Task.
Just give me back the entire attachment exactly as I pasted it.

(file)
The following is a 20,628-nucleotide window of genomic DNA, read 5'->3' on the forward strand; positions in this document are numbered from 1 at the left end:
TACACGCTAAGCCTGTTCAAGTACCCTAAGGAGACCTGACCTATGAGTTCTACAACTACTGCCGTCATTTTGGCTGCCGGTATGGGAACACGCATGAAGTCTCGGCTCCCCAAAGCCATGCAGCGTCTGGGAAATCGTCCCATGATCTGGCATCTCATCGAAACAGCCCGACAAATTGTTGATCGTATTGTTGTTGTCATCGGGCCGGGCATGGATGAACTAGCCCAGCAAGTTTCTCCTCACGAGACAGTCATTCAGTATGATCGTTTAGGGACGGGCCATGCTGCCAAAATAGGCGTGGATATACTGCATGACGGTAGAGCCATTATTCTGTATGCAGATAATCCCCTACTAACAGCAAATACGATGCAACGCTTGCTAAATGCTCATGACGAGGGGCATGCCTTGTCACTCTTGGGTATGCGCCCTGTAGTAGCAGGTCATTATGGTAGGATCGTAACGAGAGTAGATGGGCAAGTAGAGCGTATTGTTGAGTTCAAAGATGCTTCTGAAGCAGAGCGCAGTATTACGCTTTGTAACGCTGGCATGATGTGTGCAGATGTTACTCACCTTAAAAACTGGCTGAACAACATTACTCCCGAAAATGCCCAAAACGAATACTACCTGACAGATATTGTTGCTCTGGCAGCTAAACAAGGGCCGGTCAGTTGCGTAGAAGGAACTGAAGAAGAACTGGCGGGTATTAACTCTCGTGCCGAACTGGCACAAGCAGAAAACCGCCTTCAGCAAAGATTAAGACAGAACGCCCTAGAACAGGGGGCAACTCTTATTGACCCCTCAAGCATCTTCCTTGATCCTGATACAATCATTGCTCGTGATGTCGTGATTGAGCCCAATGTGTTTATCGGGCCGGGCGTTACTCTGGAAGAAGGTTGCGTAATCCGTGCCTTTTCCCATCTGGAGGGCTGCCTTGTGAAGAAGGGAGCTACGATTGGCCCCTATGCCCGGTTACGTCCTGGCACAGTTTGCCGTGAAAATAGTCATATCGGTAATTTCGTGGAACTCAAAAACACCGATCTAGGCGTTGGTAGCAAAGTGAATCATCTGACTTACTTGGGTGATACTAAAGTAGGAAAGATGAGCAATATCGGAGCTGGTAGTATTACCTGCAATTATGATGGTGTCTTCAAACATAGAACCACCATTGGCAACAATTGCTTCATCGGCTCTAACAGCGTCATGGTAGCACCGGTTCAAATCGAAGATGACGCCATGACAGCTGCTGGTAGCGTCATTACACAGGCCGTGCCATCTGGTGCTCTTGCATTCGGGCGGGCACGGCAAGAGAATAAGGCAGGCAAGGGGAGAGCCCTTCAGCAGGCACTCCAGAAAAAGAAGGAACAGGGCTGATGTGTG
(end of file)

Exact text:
The following is a 20,628-nucleotide window of genomic DNA, read 5'->3' on the forward strand; positions in this document are numbered from 1 at the left end:
TACACGCTAAGCCTGTTCAAGTACCCTAAGGAGACCTGACCTATGAGTTCTACAACTACTGCCGTCATTTTGGCTGCCGGTATGGGAACACGCATGAAGTCTCGGCTCCCCAAAGCCATGCAGCGTCTGGGAAATCGTCCCATGATCTGGCATCTCATCGAAACAGCCCGACAAATTGTTGATCGTATTGTTGTTGTCATCGGGCCGGGCATGGATGAACTAGCCCAGCAAGTTTCTCCTCACGAGACAGTCATTCAGTATGATCGTTTAGGGACGGGCCATGCTGCCAAAATAGGCGTGGATATACTGCATGACGGTAGAGCCATTATTCTGTATGCAGATAATCCCCTACTAACAGCAAATACGATGCAACGCTTGCTAAATGCTCATGACGAGGGGCATGCCTTGTCACTCTTGGGTATGCGCCCTGTAGTAGCAGGTCATTATGGTAGGATCGTAACGAGAGTAGATGGGCAAGTAGAGCGTATTGTTGAGTTCAAAGATGCTTCTGAAGCAGAGCGCAGTATTACGCTTTGTAACGCTGGCATGATGTGTGCAGATGTTACTCACCTTAAAAACTGGCTGAACAACATTACTCCCGAAAATGCCCAAAACGAATACTACCTGACAGATATTGTTGCTCTGGCAGCTAAACAAGGGCCGGTCAGTTGCGTAGAAGGAACTGAAGAAGAACTGGCGGGTATTAACTCTCGTGCCGAACTGGCACAAGCAGAAAACCGCCTTCAGCAAAGATTAAGACAGAACGCCCTAGAACAGGGGGCAACTCTTATTGACCCCTCAAGCATCTTCCTTGATCCTGATACAATCATTGCTCGTGATGTCGTGATTGAGCCCAATGTGTTTATCGGGCCGGGCGTTACTCTGGAAGAAGGTTGCGTAATCCGTGCCTTTTCCCATCTGGAGGGCTGCCTTGTGAAGAAGGGAGCTACGATTGGCCCCTATGCCCGGTTACGTCCTGGCACAGTTTGCCGTGAAAATAGTCATATCGGTAATTTCGTGGAACTCAAAAACACCGATCTAGGCGTTGGTAGCAAAGTGAATCATCTGACTTACTTGGGTGATACTAAAGTAGGAAAGATGAGCAATATCGGAGCTGGTAGTATTACCTGCAATTATGATGGTGTCTTCAAACATAGAACCACCATTGGCAACAATTGCTTCATCGGCTCTAACAGCGTCATGGTAGCACCGGTTCAAATCGAAGATGACGCCATGACAGCTGCTGGTAGCGTCATTACACAGGCCGTGCCATCTGGTGCTCTTGCATTCGGGCGGGCACGGCAAGAGAATAAGGCAGGCAAGGGGAGAGCCCTTCAGCAGGCACTCCAGAAAAAGAAGGAACAGGGCTGATGTGTG